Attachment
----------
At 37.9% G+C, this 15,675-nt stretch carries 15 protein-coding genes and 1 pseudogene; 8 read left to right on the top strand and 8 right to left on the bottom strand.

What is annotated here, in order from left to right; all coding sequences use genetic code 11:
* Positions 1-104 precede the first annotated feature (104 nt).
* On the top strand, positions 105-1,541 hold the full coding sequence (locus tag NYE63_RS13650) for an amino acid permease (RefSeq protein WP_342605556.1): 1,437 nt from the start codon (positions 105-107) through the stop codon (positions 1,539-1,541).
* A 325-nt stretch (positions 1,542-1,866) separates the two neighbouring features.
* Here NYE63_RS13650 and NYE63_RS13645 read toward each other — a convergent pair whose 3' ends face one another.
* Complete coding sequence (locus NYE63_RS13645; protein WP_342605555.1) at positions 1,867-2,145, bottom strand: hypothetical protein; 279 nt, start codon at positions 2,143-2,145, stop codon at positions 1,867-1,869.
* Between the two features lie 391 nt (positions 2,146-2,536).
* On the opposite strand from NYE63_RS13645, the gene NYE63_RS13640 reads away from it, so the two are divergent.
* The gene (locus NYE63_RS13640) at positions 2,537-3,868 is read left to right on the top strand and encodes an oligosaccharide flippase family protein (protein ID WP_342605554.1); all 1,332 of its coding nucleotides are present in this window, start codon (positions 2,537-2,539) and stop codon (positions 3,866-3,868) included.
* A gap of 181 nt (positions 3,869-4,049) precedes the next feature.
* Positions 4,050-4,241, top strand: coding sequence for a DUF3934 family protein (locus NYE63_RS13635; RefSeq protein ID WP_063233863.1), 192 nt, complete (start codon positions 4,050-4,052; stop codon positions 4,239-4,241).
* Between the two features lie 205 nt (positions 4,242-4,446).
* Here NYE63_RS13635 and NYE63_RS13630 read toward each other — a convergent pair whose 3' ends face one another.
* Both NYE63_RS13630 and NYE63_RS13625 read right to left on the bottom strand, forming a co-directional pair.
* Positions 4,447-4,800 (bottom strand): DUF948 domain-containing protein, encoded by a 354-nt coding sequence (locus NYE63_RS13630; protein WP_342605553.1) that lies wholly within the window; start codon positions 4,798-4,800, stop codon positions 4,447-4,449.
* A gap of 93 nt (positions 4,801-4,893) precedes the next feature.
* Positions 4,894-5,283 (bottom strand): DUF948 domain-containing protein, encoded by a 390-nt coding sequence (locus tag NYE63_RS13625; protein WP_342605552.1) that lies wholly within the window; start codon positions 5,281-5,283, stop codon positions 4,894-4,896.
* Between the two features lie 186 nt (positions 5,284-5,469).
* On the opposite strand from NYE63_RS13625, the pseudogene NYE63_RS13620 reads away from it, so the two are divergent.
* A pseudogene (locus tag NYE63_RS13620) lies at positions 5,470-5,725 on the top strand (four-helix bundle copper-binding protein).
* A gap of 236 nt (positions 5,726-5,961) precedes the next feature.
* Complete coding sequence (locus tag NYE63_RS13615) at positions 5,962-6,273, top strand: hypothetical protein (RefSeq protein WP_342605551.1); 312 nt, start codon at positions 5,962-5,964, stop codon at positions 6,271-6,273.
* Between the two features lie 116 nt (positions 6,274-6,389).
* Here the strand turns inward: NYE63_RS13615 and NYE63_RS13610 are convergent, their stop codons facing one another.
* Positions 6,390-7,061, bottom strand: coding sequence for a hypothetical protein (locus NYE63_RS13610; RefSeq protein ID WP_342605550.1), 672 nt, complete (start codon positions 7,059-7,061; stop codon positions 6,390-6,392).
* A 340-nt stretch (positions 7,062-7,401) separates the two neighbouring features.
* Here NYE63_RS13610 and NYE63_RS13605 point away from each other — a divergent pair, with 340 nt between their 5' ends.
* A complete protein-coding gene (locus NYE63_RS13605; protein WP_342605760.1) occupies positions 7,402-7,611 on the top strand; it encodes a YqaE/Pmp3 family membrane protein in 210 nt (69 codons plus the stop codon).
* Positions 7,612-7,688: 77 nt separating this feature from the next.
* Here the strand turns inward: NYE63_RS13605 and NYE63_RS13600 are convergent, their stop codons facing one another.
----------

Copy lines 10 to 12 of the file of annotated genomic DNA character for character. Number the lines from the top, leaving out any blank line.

* The gene (locus NYE63_RS13640) at positions 2,537-3,868 is read left to right on the top strand and encodes an oligosaccharide flippase family protein (protein ID WP_342605554.1); all 1,332 of its coding nucleotides are present in this window, start codon (positions 2,537-2,539) and stop codon (positions 3,866-3,868) included.
* A gap of 181 nt (positions 3,869-4,049) precedes the next feature.
* Positions 4,050-4,241, top strand: coding sequence for a DUF3934 family protein (locus NYE63_RS13635; RefSeq protein ID WP_063233863.1), 192 nt, complete (start codon positions 4,050-4,052; stop codon positions 4,239-4,241).